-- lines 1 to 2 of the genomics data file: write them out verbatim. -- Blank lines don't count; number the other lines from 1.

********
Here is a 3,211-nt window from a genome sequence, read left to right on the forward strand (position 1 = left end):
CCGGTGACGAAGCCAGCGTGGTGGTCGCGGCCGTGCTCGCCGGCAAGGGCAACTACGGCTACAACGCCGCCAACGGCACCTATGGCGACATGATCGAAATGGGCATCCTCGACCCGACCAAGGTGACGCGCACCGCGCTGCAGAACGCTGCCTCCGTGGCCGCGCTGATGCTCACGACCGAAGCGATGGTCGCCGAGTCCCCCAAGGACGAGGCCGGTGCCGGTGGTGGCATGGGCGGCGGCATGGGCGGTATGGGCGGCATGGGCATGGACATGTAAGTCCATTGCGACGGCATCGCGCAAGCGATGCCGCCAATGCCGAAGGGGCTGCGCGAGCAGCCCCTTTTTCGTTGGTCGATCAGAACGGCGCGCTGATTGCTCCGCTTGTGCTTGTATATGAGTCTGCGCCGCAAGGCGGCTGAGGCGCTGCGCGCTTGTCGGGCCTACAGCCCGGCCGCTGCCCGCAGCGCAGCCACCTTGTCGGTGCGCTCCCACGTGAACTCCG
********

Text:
Here is a 3,211-nt window from a genome sequence, read left to right on the forward strand (position 1 = left end):
CCGGTGACGAAGCCAGCGTGGTGGTCGCGGCCGTGCTCGCCGGCAAGGGCAACTACGGCTACAACGCCGCCAACGGCACCTATGGCGACATGATCGAAATGGGCATCCTCGACCCGACCAAGGTGACGCGCACCGCGCTGCAGAACGCTGCCTCCGTGGCCGCGCTGATGCTCACGACCGAAGCGATGGTCGCCGAGTCCCCCAAGGACGAGGCCGGTGCCGGTGGTGGCATGGGCGGCGGCATGGGCGGTATGGGCGGCATGGGCATGGACATGTAAGTCCATTGCGACGGCATCGCGCAAGCGATGCCGCCAATGCCGAAGGGGCTGCGCGAGCAGCCCCTTTTTCGTTGGTCGATCAGAACGGCGCGCTGATTGCTCCGCTTGTGCTTGTATATGAGTCTGCGCCGCAAGGCGGCTGAGGCGCTGCGCGCTTGTCGGGCCTACAGCCCGGCCGCTGCCCGCAGCGCAGCCACCTTGTCGGTGCGCTCCCACGTGAACTCCG